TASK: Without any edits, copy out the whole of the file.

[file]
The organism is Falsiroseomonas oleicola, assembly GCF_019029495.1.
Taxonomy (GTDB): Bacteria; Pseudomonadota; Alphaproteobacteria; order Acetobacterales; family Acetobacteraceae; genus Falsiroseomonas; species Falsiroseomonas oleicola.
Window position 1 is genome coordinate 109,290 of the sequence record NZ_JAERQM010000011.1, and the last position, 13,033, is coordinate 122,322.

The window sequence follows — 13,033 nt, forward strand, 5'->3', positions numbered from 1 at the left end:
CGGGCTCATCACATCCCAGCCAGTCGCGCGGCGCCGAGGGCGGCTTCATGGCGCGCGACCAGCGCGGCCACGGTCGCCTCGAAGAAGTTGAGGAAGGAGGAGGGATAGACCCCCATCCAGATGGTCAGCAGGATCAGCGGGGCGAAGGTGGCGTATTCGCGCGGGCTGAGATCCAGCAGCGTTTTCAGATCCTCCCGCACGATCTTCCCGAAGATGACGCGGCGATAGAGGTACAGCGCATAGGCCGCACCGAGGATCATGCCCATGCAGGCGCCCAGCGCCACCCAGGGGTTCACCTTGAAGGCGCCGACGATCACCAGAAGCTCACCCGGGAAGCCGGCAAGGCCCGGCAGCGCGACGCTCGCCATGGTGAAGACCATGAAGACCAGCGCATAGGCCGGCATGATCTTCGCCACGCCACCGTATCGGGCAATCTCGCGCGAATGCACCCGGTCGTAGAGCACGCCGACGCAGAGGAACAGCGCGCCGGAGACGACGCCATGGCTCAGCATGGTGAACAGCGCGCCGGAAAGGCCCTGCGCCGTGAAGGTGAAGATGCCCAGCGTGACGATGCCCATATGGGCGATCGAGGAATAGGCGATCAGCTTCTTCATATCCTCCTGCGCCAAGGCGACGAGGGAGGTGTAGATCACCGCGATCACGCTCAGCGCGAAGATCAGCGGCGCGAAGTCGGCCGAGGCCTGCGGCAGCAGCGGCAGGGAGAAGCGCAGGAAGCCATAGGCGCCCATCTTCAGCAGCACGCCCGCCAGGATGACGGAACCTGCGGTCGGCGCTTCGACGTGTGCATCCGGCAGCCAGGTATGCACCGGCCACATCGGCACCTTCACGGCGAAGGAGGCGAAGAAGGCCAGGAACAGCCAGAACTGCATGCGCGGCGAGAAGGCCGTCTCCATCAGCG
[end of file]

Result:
The organism is Falsiroseomonas oleicola, assembly GCF_019029495.1.
Taxonomy (GTDB): Bacteria; Pseudomonadota; Alphaproteobacteria; order Acetobacterales; family Acetobacteraceae; genus Falsiroseomonas; species Falsiroseomonas oleicola.
Window position 1 is genome coordinate 109,290 of the sequence record NZ_JAERQM010000011.1, and the last position, 13,033, is coordinate 122,322.

The window sequence follows — 13,033 nt, forward strand, 5'->3', positions numbered from 1 at the left end:
CGGGCTCATCACATCCCAGCCAGTCGCGCGGCGCCGAGGGCGGCTTCATGGCGCGCGACCAGCGCGGCCACGGTCGCCTCGAAGAAGTTGAGGAAGGAGGAGGGATAGACCCCCATCCAGATGGTCAGCAGGATCAGCGGGGCGAAGGTGGCGTATTCGCGCGGGCTGAGATCCAGCAGCGTTTTCAGATCCTCCCGCACGATCTTCCCGAAGATGACGCGGCGATAGAGGTACAGCGCATAGGCCGCACCGAGGATCATGCCCATGCAGGCGCCCAGCGCCACCCAGGGGTTCACCTTGAAGGCGCCGACGATCACCAGAAGCTCACCCGGGAAGCCGGCAAGGCCCGGCAGCGCGACGCTCGCCATGGTGAAGACCATGAAGACCAGCGCATAGGCCGGCATGATCTTCGCCACGCCACCGTATCGGGCAATCTCGCGCGAATGCACCCGGTCGTAGAGCACGCCGACGCAGAGGAACAGCGCGCCGGAGACGACGCCATGGCTCAGCATGGTGAACAGCGCGCCGGAAAGGCCCTGCGCCGTGAAGGTGAAGATGCCCAGCGTGACGATGCCCATATGGGCGATCGAGGAATAGGCGATCAGCTTCTTCATATCCTCCTGCGCCAAGGCGACGAGGGAGGTGTAGATCACCGCGATCACGCTCAGCGCGAAGATCAGCGGCGCGAAGTCGGCCGAGGCCTGCGGCAGCAGCGGCAGGGAGAAGCGCAGGAAGCCATAGGCGCCCATCTTCAGCAGCACGCCCGCCAGGATGACGGAACCTGCGGTCGGCGCTTCGACGTGTGCATCCGGCAGCCAGGTATGCACCGGCCACATCGGCACCTTCACGGCGAAGGAGGCGAAGAAGGCCAGGAACAGCCAGAACTGCATGCGCGGCGAGAAGGCCGTCTCCATCAGCG